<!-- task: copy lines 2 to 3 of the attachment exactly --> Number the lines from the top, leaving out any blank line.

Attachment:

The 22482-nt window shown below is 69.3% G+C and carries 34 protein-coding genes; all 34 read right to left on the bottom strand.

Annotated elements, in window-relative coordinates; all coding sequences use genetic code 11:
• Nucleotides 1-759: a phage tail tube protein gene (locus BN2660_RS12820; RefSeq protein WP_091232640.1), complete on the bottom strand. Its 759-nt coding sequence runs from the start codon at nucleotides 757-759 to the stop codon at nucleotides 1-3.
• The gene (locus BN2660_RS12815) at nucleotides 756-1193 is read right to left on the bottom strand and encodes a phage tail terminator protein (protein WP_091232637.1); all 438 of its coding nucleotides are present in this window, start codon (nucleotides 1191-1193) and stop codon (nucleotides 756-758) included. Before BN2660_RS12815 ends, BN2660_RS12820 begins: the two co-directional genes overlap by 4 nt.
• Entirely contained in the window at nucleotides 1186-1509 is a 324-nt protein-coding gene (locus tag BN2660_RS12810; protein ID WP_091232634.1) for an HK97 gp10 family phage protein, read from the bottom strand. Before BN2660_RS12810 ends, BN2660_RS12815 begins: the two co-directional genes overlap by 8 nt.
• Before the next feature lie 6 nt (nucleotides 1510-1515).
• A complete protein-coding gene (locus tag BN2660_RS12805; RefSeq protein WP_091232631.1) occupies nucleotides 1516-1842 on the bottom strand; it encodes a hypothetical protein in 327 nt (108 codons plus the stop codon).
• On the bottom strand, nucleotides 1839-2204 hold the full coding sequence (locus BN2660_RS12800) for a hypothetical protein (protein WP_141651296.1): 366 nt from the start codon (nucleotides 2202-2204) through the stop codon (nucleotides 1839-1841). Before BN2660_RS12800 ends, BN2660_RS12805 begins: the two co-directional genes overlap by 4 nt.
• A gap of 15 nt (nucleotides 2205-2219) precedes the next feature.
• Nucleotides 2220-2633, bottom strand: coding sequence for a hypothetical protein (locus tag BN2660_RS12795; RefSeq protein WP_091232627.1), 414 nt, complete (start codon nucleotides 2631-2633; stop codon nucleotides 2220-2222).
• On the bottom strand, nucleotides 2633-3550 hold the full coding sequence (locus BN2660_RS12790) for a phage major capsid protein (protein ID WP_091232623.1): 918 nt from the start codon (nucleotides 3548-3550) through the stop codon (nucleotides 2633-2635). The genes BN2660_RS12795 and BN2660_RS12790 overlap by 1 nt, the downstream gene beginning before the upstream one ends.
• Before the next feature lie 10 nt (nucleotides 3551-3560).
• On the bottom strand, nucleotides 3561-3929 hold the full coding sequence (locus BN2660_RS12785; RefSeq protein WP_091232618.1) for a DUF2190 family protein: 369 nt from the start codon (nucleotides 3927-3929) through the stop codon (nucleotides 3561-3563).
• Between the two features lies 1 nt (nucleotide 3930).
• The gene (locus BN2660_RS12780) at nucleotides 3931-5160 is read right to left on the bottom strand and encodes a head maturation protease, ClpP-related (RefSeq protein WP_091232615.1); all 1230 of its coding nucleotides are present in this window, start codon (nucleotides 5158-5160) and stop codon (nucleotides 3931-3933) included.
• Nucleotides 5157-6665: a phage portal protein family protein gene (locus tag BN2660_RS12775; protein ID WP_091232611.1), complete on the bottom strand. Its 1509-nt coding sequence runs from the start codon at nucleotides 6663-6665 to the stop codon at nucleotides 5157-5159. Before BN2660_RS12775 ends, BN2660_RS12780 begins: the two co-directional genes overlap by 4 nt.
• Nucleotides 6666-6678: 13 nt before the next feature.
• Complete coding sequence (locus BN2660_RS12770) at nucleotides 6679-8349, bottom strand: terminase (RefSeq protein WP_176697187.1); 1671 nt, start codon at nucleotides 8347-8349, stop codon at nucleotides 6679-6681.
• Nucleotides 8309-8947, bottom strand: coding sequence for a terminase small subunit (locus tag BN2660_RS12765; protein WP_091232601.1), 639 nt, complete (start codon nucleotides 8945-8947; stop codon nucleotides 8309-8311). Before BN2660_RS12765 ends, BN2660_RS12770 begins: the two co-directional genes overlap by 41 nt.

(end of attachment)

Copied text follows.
Annotated elements, in window-relative coordinates; all coding sequences use genetic code 11:
• Nucleotides 1-759: a phage tail tube protein gene (locus BN2660_RS12820; RefSeq protein WP_091232640.1), complete on the bottom strand. Its 759-nt coding sequence runs from the start codon at nucleotides 757-759 to the stop codon at nucleotides 1-3.